I developed an addiction for popular science after reading Simon Singh’s Fermat’s Last Theorem. Afterwards I got hold of his Big Bang. This time I didn’t borrow it from the library, rather I bought it for my personal collection of nice books.
The book takes a modest start by describing the earlier notions held by the ancient people of Greece, Perisa and Egypt about the nature and origin of the universe. After setting the stage for a keen discussion on the subjects of cosmology and astronomy, the author lands his readers right in to the lives and works of middle and post-middle age scientists.
Simon Singh has a remarkable storytelling talent. The manner in which he narrates the history and development of any scientific enterprise keeps the reader spellbound till the last page, and for several subsequent days. The story is never less attractive than any bestselling thriller. Actually, the plot moves so swiftly while hopping over people and evolution of ideas that before the reader gets a chance to contemplate over any particular idea, he/she is ridden to a next more exciting one. Yet at the same time the fine details about the crucial concepts are not compromised. Everything is explained in an extremely lucid manner. And the biographies of the people involved make the whole narrative all the more interesting.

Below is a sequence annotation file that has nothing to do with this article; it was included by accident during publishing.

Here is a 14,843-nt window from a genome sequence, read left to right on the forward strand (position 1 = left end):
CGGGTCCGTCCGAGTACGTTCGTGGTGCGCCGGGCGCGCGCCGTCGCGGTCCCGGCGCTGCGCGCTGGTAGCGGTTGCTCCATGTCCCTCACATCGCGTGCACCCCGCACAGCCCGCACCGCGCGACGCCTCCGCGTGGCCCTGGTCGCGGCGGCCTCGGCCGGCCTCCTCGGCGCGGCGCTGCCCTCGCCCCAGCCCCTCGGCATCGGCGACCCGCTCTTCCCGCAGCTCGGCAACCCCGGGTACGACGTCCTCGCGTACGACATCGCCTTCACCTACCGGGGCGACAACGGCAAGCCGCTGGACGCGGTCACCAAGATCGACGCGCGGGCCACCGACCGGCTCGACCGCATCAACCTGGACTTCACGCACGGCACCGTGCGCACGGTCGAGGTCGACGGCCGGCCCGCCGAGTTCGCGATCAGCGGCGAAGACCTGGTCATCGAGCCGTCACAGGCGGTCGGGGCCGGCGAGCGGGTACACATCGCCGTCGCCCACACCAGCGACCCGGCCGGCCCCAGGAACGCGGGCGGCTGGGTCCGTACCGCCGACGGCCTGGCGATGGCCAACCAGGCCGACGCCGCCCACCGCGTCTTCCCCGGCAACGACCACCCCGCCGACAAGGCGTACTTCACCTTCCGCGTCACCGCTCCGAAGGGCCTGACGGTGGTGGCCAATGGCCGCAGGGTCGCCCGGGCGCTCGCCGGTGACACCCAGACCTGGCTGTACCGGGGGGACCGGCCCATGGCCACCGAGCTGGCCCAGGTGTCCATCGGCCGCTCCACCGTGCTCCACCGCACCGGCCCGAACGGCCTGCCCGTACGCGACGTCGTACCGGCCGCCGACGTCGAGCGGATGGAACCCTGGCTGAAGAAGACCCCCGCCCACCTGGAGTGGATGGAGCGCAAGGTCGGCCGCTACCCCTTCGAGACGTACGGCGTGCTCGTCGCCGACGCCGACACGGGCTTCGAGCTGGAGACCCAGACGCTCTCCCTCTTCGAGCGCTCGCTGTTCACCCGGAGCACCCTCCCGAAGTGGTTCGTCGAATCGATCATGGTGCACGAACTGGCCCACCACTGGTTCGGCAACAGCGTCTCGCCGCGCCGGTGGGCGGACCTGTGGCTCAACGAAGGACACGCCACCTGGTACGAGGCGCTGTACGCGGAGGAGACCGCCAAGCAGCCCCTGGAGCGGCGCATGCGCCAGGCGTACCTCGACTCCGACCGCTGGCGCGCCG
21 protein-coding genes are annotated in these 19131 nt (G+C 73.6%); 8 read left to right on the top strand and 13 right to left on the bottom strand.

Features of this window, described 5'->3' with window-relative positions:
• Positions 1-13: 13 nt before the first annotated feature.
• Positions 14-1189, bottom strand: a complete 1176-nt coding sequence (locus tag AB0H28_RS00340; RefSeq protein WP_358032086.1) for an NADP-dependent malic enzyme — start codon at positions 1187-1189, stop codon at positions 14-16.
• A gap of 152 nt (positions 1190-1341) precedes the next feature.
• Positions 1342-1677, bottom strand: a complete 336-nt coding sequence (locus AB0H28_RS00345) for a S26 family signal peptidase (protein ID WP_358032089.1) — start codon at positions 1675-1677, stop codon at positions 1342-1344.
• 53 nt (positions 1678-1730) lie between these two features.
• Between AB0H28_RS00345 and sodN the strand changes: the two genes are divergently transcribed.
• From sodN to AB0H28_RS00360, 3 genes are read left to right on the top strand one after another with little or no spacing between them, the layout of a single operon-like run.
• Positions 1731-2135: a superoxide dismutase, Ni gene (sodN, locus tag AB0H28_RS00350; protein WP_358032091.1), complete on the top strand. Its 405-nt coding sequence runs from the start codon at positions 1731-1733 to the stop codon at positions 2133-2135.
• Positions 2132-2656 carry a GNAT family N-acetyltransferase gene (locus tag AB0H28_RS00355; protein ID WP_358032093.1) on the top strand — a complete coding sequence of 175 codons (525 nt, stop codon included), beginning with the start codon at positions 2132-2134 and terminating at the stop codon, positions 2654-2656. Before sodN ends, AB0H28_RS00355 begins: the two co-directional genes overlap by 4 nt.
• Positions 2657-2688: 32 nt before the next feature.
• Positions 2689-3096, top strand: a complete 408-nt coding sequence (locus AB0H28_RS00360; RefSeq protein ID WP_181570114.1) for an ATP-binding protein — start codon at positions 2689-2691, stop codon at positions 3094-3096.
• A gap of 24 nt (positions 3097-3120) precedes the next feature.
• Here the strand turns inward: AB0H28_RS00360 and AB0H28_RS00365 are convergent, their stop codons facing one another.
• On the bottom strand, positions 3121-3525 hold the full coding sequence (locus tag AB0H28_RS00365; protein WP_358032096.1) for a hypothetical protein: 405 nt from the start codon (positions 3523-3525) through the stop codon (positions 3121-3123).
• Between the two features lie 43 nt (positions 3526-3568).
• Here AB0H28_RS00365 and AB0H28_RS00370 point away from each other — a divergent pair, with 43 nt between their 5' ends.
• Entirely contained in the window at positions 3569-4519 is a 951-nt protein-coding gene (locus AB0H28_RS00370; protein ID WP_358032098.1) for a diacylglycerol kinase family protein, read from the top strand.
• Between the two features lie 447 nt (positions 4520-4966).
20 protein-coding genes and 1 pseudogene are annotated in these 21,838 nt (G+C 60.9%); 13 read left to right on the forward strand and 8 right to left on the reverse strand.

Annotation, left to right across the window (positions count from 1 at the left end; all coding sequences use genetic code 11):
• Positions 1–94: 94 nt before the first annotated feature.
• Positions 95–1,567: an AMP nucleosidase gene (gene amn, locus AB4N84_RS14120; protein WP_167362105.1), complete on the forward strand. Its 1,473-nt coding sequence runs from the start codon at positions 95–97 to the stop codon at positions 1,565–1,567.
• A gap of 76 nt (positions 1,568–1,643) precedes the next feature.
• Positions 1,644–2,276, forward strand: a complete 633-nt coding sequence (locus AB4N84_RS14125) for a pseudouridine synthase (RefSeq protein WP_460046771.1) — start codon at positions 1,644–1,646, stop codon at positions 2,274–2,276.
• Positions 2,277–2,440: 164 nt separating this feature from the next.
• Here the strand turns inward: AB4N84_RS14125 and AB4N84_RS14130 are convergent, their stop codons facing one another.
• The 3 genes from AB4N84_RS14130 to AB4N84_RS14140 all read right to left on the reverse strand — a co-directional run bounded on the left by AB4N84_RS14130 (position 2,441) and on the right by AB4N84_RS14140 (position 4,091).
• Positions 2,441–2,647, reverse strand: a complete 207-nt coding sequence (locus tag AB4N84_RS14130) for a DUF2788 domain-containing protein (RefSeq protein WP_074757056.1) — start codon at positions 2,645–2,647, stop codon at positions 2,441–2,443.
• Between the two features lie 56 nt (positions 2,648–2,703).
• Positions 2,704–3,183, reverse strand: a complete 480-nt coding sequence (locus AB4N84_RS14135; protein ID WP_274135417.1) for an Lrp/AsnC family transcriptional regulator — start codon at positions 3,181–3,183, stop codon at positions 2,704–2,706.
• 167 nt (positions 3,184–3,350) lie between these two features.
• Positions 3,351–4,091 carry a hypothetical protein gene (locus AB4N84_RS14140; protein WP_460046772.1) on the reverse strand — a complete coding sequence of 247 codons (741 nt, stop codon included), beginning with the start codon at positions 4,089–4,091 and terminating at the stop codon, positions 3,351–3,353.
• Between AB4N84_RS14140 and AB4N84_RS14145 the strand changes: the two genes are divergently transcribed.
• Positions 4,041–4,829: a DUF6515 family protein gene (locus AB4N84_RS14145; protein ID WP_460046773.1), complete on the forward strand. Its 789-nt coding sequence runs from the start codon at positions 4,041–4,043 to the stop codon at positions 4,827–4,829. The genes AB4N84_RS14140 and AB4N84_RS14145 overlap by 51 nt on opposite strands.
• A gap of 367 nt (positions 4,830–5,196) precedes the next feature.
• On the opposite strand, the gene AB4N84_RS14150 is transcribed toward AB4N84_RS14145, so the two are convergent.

Big bang describes the works of notable scientists like Albert Einstein, Johannes Kepler, Copernicus, Galileo, Tycho Brahe and Ptolemy etc. The list goes on. It discusses the times and circumstances in which these people lived. The hardships they had to suffer. The theories which they challenged or developed. Their confrontation with the bureaucracy and the popularly held beliefs. And consequently how the various theories about the existence of universe evolved. The book is also interesting as it educates its reader not only about the nature of cosmology, but also about the intricate interplay between science with other realms of human existence, such as religion.
I can never forget having read this book for another reason too. I read this book while in various European cities. These include, Limerick, Vienna, Salzburg and Graz. I particularly remember that while I was reading about Johannes Kepler and his work, I was sitting in a garden in Graz. And when I finished reading the chapter concerning him, I noticed that there stood a statue of him in front of me. Similarly, I remember that read about the steady state model and its comparison with the big bang model on a hilltop in Graz on which I had gotten to through a lift. There were many people around me but I was practically oblivious about their existence. I read about the CMB (cosmic microwave background) on my way back to Limerick in a bus. These vivid memories are unforgettable and romantic.
Big bang is a must read for every student of science. Once you will read it, you will fall in love with cosmology. And you would also want to live the rest of your life as a cosmologist or an astronomer.
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